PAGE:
Regulatory, Telecom & Media News – Corus launches diversity review

Corus Entertainment has announced it’s initiating a review of the experiences of current and former employees who have come forward with allegations of a culture of racism and microagressions. Former Corus social media strategist Joshua Grant went public last week with his experiences at the company, including an incident in which he says he was asked to create a meme for Big Brother Canada based on civil rights activist Colin Kaepernick’s “Dream Crazy” NIKE ad. Grant alleges he was threatened with firing when he suggested it was inappropriate. ET Canada contributor Ika Wong also indicated that she did not wish to return in the current climate. “We want to listen carefully, understand their lived experiences and make any necessary changes,” Corus said in a statement. “In order to do so, we have retained an independent, external consultant from a company called DiversiPro, with expertise in workplace diversity and anti-Black racism.” Earlier this week, the Canadian Association of Black Journalists (CABJ) and Canadian Journalists of Colour (CJOC) issued a joint statement saying they are especially concerned by the level of systemic racism “saturating” Canadian journalism and media. Read more here.

The Canadian Broadcast Standards Council (CBSC) says editorializing during newscasts must be clearly represented. The CBSC has issued its decision following a listener complaint about a Dec. 2019 newscast on Newstalk 1010 (CFRB-AM) Toronto, in which anchor David McKee inserted an editorial opinion into a story about streaming services. The report, on the federal government’s review of potentially imposing a tax on internet video streaming services, was introduced by McKee with the statement, “The libraries of streaming services like Netflix, Disney+ could soon have more of a Canadian flavour that nobody watches or wants if the federal government gets its way.” Read more here. The National Post’s Colby Cosh responded with his own opinion piece on the CBSC decision.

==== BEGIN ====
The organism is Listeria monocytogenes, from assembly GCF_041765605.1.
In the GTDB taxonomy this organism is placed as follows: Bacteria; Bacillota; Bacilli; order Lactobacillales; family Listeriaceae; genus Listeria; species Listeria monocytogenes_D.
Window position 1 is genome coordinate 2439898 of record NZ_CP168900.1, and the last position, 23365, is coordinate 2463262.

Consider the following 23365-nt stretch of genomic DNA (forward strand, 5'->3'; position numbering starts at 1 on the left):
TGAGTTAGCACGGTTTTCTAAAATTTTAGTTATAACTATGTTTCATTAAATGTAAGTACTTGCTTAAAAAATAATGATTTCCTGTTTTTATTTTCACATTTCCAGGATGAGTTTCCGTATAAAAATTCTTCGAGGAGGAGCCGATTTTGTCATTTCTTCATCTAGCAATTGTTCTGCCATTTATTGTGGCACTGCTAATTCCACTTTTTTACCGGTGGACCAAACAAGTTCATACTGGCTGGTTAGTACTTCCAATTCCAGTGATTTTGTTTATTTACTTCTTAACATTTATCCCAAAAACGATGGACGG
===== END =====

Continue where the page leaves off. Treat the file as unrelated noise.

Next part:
RTDNA Canada has announced the winners of its National and Network Awards, as well as this year’s Lifetime Achievement Award winners. They include CTV senior anchor Lisa LaFlamme and Global National Senior National Affairs Correspondent Eric Sorensen in the Network category, with Lifetime Achievement Award Winners also selected in each region. They include NTV anchor Glen Carter, retired CBC Charlottetown broadcaster Pat Martel, Global Toronto investigative reporter Sean O’Shea, retired CBC North Cree Unit veteran Emma Saganash, retired CTV Toronto anchor Ken Shaw, longtime CBC Yukon morning show host Sandi Coleman, CTV Lethbridge news director Terry Vogt, CBC Radio Saskatchewan producer Rosalie Woloski, CKNW Vancouver anchor Gord Macdonald, and former CTV Victoria bureau chief Ed Watson. Read more and find highlight reels, here.

Standard Media Index, which tracks monthly media ad-spending performance and pricing data, has launched in Canada. Standard promises to capture 94% of all national brand spend by aggregating and structuring all media spend from the billing systems of agency partners. SMI offers ad intelligence across all media types, including television, digital, out-of-home, print, and radio. SMI already operates in the U.S., U.K., Australia and New Zealand.

Innovation, Science and Industry Min. Navdeep Bains has announced a six-month postponement of the 3500 MHz spectrum auction process and its associated key dates to allow the telecommunications industry to maintain its focus on providing essential services to Canadians during the COVID-19 pandemic. The auction is now scheduled to start June 15, 2021. The ministry says it will continue to monitor COVID-19’s impact on the telecom industry and remains open to further changes to the timelines for spectrum auctions if necessary. Bains also announced a consultation on the 3800 MHz band, to be launched in August, that will give stakeholders the opportunity to weigh in on how additional spectrum can be used to further support Canada’s wireless infrastructure.

CRTCThe CRTC has approved Bell’s plan for AI-assisted automated blocking of scam voice calls on a 90-day trial. The trial will leverage AI to analyze telecommunications traffic in order to flag anomalies that suggest possible fraudulent and scam activity. These anomalies would then be subject to review and, if fraudulent or scam activity is verified, Bell Canada and its affiliates would block subsequent related calls at the network level. With concerns from some intervenors about false positives, Bell has committed to implementing an automated unblocking process that would provide telecom service providers with a contact number to report and investigate those possible false positives.

The Federal Court of Appeal has upheld the constitutionality of Canada’s Anti-Spam Legislation (CASL). The Appeals court concluded that CASL falls within federal jurisdiction over trade and commerce and that if left to the provinces, the national approach would be jeopardized should spammers arrange to locate their servers in a jurisdiction with more lenient laws. The CRTC previously ruled on its constitutionality in 2017.